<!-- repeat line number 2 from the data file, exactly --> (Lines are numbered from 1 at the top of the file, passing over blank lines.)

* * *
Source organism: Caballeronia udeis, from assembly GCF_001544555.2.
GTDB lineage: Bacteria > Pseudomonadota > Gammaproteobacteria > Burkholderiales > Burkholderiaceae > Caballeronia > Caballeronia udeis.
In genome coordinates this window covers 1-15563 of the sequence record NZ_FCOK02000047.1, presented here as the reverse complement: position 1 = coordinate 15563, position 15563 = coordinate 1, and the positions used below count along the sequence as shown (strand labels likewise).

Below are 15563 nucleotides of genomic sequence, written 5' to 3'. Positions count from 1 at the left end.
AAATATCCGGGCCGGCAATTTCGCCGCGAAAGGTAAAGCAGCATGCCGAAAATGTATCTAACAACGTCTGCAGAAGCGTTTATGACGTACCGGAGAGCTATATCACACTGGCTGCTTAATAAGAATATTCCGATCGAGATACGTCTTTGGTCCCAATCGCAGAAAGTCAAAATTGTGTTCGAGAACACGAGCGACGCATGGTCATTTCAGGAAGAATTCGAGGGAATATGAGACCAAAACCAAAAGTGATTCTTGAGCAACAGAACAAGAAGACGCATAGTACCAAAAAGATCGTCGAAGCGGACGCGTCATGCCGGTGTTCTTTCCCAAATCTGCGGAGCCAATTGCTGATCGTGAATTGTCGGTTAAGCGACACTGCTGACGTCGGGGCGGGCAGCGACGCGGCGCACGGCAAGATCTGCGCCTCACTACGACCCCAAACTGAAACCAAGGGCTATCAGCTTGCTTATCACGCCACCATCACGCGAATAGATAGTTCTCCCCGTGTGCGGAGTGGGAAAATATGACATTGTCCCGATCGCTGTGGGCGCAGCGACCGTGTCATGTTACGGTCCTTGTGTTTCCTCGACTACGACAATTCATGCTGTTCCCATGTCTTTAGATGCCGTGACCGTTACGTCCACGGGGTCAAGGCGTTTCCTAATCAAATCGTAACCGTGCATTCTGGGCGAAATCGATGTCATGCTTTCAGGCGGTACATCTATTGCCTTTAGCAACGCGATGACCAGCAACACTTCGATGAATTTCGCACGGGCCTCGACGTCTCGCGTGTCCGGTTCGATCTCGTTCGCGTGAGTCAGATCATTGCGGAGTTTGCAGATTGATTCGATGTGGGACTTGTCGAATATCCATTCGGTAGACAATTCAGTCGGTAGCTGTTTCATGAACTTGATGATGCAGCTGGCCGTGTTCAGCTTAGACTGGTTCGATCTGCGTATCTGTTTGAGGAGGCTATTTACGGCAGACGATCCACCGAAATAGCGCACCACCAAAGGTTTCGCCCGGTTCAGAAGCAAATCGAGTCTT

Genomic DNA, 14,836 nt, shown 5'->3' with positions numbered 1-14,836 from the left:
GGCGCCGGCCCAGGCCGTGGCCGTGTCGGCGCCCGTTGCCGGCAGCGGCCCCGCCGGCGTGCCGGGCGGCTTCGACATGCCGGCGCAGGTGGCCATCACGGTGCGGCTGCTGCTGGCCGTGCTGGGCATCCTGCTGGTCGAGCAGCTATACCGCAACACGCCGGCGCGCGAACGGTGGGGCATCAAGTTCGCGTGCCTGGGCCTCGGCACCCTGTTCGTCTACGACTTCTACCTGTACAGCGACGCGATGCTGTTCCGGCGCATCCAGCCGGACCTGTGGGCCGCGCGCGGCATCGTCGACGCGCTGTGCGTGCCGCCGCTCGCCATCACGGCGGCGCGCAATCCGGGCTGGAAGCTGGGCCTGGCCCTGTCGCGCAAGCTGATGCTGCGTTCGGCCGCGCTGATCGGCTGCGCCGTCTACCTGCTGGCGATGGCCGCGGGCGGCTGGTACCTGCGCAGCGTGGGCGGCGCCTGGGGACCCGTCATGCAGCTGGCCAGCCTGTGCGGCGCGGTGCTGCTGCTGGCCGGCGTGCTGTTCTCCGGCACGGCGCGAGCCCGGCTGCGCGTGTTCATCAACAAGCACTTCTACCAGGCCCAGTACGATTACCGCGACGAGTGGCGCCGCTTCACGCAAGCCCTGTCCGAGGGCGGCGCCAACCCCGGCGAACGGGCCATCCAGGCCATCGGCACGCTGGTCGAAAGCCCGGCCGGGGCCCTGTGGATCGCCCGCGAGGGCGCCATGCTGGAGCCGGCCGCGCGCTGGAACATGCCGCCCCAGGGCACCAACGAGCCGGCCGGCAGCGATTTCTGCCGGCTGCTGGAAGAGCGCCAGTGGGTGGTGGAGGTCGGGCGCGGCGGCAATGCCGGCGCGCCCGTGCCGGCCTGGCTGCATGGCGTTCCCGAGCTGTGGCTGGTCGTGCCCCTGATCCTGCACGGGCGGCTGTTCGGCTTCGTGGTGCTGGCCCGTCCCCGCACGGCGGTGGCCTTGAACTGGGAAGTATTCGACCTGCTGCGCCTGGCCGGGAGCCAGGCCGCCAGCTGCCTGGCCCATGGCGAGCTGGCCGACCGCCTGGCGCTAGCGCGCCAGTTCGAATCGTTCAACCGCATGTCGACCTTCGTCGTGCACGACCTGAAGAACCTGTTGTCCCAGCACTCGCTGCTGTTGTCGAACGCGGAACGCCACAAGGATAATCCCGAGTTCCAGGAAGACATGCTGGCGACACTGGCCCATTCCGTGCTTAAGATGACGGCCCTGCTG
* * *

GTDB lineage: Bacteria > Pseudomonadota > Gammaproteobacteria > Burkholderiales > Burkholderiaceae > Caballeronia > Caballeronia udeis.